Humble And Grand: The Throne Of The Third Heaven
Old furniture, jelly jars, discarded light bulbs, cardboard, plastic, foil and bits of purple paper, these are the materials James Hampton used to make The Throne of the Third Heaven. He bound them together with tacks, pins, tape and glue and, just like that, created a masterpiece that is as at home in the Smithsonian as it would be in the Viktor Wynd Museum.
The artwork is a shimmering collection of altars, crowns, lecterns and tablets, all arranged around the titular Throne of the Third Heaven, a 7ft silver throne made out of an old chair adorned with whatever Hampton's visions told him to adorn it with.
A Visionary Work To Rival That Of William Blake
Hampton made the throne in preparation for Christ's return. He believed himself to be a frequent recipient of messages from God. It is under the guidance of these messages that he created his work.
He inscribed the crest of the throne with the words 'Fear Not', and many of its other 180 items with quotes from the book of Revelation. The name' Third Heaven' is also taken from scripture and refers to the 'heaven of heavens'.
Alongside the throne he created a 108 page book, The Book of the 7 Dispensation, most of which is written in a mysterious script that is still yet to be deciphered. One item the book is known to contain is a 2nd set of Commandmants, given to Hampton by God seeing as man no longer obeyed the original 10.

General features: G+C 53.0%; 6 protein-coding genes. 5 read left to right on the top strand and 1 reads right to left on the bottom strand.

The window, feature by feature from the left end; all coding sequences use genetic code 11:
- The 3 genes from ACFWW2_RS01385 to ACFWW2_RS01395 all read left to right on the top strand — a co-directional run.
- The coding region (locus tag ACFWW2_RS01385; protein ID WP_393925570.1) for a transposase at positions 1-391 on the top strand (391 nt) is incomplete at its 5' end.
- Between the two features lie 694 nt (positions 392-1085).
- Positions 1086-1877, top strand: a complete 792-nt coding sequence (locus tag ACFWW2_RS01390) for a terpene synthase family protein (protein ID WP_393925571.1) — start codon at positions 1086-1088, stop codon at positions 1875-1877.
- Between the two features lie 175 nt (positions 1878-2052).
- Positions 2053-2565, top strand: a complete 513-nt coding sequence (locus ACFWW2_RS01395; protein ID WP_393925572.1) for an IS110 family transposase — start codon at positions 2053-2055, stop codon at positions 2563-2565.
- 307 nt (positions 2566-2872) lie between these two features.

The Throne of the Third Heaven Is Discovered
Hampton laboured away for 14 years in a rented garage to create his masterpiece, mostly in secret. When he had at last finished it he approached several churches hoping they might use it for educational means. None of them were interested. He contacted a couple of reporters. They didn't deem it worthy of coverage.
The throne didn't receive the attention it deserved until after Hampton's death, in 1964, when it was discovered by the owner of the garage coming round to find out why his rent hadn't been paid. He asked Hampton's sister if she wanted the work.
'No,' she said.
He put an ad in the local paper. A sculptor, Ed Kelly, answered. Kelly contacted an art collector. The art collector contacted several art dealers. The word began to spread. Harry Lowe, then assistant director of the Smithsonian Art Museum, paid the garage visit.
Walking into it was 'like opening Tut's tomb,' he said.
Lowe paid off Hampton's outstanding rent and the Throne of the Third Heaven was donated to the museum, where it can still be seen today on the 1st floor of the West Wing.
It has since been praised as America's greatest work of visionary art, a testament to one man's faith in God as the hope of salvation and a 'unique fusion of biblical and African-American traditional imagery'.
Hampton himself was born in South Carolina, in 1909, one of four children. In 1928 he moved to Washington DC where he worked as a cook and shared an apartment with his older brother. He was drafted for the war effort in 1943 and served with the 385th Aviation Squadron.
In 1945 he was awarded the bronze star and honourably discharged. He returned to Washington DC and, in 1946, started work as a janitor. This remained his job until he died of stomach cancer in 1964. Used light bulbs taken from the buildings he looked after can be found amongst the objects in his masterpiece, the Throne of the Third Heaven.
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